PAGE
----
The Governor of New York signed on July 7 New York’s Compassionate Care Act, which will permit limited use of medical marijuana by individuals suffering from covered medical conditions, making New York the 23rd state to legalize the use of medical marijuana.

Under the law, no more than five private organizations in the state will be licensed for the production and distribution of medical marijuana through up to four regulated dispensaries per organization.  The dispensaries must be wholly owned and operated by such licensed organization.  Additionally, in order to obtain and maintain its certification, each organization must enter into a labor peace agreement with a bona fide labor organization representing its employees.

Of relevance to employers, New York is one of only a few states that deems covered individuals (“certified patients”) to be “disabled” categorically under the state human rights laws.  To be covered, individuals must suffer from a “serious condition,” defined currently as having one of the following “severe debilitating or life-threatening conditions” (which the legislature has concluded is likely to respond favorably to the therapeutic or palliative benefits of marijuana):

  • cancer
  • amyotrophic lateral sclerosis (ALS)
  • Parkinson’s disease
  • multiple sclerosis (MS)
  • damage to the nervous tissue of the spinal cord with      neurological indications of intractable spasticity
  • epilepsy
  • inflammatory bowel disease
  • neuropathies
  • Huntington’s disease

Individuals must be experiencing specific symptoms of a covered condition in order to be deemed to have a “serious condition.”  Individuals deemed to be “certified patients” (or their designated caregivers) can obtain a maximum of 30 days’ supply of marijuana (in a dosage determined by agency rulemaking or a certified physician) at a time, with refills permitted one week before the supply runs out.  Marijuana can only be possessed in its original packaging (except when being used), and it cannot be smoked, consumed, vaporized, or grown in a public place. Moreover, smoking is not considered a certified or lawful medical use under any circumstances.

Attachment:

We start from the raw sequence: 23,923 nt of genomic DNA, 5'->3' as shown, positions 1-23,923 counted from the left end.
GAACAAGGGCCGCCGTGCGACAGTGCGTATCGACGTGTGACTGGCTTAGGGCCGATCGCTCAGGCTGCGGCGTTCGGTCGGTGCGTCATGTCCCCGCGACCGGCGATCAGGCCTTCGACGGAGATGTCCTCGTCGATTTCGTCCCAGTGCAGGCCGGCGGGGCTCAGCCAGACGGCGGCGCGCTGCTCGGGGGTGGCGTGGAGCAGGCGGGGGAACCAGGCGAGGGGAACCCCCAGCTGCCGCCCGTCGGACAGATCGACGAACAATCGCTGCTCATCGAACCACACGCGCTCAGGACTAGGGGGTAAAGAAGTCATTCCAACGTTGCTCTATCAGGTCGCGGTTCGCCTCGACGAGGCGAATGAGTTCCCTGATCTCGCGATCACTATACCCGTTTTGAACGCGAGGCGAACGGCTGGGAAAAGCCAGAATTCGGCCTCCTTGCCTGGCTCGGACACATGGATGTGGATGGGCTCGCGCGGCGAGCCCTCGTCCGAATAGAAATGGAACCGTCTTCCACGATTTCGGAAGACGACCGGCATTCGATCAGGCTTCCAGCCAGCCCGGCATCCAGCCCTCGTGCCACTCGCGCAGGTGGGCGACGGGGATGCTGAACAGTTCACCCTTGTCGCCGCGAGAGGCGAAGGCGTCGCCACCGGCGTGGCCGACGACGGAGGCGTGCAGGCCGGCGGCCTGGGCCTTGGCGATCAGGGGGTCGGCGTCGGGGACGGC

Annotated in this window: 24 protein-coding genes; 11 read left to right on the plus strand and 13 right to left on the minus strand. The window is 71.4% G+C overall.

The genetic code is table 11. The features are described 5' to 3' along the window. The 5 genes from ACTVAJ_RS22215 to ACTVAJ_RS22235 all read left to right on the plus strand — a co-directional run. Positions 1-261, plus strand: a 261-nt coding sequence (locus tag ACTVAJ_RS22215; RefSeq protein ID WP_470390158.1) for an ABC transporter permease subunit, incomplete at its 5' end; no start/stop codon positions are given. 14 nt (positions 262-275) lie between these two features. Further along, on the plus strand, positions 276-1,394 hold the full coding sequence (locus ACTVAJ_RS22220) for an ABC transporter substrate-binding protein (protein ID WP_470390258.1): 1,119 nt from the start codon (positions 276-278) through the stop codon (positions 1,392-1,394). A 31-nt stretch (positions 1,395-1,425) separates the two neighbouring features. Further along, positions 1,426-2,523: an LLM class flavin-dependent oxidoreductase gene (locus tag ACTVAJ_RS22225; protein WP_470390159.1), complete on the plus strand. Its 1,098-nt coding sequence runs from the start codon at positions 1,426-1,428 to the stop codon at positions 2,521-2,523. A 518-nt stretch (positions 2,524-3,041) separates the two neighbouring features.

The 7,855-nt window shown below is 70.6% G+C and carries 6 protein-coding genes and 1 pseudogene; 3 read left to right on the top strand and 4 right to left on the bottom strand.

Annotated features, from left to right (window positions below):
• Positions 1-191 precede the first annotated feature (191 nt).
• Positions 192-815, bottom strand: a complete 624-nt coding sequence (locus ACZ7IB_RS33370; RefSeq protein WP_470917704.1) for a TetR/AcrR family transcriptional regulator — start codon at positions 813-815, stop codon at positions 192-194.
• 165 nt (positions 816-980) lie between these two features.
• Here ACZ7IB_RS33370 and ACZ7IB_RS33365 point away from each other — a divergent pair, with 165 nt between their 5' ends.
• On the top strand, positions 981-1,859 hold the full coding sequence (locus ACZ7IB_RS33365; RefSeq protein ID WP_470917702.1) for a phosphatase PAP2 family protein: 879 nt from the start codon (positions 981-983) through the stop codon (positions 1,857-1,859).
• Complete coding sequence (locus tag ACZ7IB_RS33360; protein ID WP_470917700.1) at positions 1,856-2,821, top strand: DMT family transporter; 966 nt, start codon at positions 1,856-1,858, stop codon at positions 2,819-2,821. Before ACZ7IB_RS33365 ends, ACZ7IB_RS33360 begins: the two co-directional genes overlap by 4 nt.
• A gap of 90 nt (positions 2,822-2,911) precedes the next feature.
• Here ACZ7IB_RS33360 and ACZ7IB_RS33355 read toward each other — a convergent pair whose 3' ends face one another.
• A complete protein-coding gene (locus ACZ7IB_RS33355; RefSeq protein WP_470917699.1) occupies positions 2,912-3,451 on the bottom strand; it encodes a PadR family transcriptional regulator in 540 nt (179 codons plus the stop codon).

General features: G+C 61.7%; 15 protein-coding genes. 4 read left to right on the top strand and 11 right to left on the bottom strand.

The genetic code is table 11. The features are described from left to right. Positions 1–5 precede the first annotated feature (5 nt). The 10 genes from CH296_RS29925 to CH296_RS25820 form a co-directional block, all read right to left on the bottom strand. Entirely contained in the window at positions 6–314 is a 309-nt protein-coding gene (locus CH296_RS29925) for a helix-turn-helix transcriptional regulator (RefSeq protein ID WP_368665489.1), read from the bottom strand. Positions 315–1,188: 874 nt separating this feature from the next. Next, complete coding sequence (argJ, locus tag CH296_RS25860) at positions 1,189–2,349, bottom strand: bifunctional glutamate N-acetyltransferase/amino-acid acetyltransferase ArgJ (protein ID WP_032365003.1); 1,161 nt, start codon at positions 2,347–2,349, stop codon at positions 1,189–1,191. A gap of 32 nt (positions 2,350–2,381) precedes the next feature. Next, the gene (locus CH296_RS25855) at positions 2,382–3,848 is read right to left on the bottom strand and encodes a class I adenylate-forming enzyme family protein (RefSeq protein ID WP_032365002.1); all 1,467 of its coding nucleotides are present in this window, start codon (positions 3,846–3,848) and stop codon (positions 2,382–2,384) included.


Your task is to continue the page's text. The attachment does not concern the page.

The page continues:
While the law is effective immediately, the New York State Department of Health must promulgate regulations and has been given up to 18 months to issue or make effective registry identification cards for certified patients and designated caregivers, which will be necessary for obtaining medical marijuana.

The law does not prohibit employers from creating or enforcing existing policies that prohibit employees from performing their employment duties while impaired by medical marijuana, and it is not intended to result in violation of federal law or cause an employer’s federal contracts or funding to be jeopardized.  Nevertheless, the law will create challenges for employers as it relates to drug testing policies since it is unclear whether an employer must excuse or accommodate a positive drug test where the employee is a certified patient taking marijuana in approved forms.  Additionally, because covered patients are deemed “disabled” under the Human Rights Law, employers may need to engage in an interactive process with employees who reveal medical marijuana use to discuss potential accommodations.